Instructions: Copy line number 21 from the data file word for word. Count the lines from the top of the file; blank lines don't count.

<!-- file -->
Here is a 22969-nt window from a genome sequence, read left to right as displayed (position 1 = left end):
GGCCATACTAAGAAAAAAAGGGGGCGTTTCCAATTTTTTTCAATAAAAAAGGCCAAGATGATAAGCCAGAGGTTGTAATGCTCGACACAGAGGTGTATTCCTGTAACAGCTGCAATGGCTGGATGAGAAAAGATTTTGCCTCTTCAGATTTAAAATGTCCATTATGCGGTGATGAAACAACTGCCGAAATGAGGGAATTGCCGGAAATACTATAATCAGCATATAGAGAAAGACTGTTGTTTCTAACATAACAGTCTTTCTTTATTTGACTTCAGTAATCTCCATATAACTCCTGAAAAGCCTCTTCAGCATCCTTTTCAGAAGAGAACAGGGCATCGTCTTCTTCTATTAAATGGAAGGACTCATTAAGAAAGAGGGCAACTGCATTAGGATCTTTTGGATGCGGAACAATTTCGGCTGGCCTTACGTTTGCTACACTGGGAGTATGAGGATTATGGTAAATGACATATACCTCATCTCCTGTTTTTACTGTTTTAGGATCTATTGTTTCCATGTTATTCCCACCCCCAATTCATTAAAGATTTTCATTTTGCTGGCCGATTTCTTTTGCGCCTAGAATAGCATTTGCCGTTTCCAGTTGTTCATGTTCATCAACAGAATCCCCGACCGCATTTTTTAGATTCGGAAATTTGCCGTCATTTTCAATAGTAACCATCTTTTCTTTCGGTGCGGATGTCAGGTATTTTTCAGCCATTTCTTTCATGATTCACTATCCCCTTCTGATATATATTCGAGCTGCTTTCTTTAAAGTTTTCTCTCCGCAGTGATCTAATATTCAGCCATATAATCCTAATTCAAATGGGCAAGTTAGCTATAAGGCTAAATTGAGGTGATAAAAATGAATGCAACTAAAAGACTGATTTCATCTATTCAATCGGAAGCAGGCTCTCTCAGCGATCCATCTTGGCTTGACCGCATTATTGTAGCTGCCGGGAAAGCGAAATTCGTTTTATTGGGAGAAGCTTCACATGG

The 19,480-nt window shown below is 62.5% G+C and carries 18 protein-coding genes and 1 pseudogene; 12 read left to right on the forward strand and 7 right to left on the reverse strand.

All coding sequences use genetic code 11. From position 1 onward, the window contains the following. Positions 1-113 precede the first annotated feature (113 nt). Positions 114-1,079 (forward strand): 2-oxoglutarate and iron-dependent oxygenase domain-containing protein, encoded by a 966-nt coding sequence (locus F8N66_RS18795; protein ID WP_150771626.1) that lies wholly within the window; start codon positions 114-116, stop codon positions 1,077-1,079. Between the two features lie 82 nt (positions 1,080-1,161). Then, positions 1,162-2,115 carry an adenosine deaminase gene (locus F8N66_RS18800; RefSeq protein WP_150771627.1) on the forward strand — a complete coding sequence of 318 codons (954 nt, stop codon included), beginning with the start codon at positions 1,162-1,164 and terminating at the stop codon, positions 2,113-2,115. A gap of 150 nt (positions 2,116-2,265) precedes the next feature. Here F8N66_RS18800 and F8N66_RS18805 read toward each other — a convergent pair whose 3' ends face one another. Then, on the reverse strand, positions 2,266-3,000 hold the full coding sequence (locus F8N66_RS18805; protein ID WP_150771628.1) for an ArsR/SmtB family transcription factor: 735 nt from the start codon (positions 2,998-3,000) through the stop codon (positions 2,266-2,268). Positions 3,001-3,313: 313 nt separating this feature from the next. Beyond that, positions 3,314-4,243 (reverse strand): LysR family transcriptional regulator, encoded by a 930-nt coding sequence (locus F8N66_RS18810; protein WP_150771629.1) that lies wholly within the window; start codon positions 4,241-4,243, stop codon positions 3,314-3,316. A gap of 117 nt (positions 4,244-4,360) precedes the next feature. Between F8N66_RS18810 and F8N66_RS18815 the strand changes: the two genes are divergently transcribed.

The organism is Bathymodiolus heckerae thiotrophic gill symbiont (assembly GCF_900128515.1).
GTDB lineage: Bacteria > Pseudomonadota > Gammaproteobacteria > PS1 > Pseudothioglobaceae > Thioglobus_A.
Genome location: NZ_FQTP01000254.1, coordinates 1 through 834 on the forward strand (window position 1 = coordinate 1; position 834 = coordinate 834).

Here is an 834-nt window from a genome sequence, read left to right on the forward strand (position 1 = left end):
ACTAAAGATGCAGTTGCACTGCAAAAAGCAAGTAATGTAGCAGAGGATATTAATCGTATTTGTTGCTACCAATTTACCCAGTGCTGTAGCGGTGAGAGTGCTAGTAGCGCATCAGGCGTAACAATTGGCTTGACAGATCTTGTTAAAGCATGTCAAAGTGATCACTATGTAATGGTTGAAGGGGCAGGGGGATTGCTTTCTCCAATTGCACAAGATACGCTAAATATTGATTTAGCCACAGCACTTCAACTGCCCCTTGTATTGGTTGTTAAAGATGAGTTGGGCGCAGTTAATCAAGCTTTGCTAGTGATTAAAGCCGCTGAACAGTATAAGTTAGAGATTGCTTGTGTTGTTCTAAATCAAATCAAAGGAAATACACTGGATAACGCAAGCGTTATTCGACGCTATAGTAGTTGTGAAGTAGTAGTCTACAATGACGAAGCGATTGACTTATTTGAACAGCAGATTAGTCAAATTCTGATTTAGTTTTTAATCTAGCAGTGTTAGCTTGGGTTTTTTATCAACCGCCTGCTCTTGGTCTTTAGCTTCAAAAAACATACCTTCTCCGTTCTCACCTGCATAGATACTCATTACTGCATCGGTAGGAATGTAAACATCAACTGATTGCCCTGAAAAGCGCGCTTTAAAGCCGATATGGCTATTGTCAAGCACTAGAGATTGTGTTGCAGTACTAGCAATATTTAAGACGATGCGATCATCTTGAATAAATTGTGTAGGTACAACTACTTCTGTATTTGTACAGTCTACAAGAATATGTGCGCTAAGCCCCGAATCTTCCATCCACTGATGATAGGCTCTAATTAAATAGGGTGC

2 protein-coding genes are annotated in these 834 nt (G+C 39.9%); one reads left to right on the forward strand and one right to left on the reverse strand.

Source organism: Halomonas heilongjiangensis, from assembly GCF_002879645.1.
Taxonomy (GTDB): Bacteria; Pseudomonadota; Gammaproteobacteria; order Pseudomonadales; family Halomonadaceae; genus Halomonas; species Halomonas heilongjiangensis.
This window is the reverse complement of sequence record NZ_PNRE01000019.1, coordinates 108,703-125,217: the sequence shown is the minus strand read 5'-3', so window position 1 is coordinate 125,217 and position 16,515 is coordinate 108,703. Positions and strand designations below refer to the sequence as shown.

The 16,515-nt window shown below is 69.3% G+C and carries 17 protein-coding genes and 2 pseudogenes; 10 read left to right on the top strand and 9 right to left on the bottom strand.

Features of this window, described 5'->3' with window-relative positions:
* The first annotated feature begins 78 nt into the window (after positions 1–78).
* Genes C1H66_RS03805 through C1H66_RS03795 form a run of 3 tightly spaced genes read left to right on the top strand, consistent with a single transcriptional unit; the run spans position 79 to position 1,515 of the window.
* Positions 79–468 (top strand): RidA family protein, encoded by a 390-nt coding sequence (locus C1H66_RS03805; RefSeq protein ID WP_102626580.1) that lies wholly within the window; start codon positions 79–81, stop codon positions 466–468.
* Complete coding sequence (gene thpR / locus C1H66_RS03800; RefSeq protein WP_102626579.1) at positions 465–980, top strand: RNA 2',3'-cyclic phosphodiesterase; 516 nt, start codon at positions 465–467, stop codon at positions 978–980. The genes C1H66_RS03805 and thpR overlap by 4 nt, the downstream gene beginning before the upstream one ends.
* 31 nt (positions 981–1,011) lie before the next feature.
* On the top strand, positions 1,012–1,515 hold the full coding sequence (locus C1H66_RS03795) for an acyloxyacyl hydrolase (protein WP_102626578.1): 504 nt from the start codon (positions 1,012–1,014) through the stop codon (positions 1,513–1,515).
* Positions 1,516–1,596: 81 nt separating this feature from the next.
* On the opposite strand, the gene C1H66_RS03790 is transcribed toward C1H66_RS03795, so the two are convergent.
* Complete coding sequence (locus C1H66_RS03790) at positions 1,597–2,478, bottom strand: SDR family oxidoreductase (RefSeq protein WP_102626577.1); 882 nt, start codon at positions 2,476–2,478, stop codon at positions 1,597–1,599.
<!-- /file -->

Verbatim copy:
* On the top strand, positions 1,012–1,515 hold the full coding sequence (locus C1H66_RS03795) for an acyloxyacyl hydrolase (protein WP_102626578.1): 504 nt from the start codon (positions 1,012–1,014) through the stop codon (positions 1,513–1,515).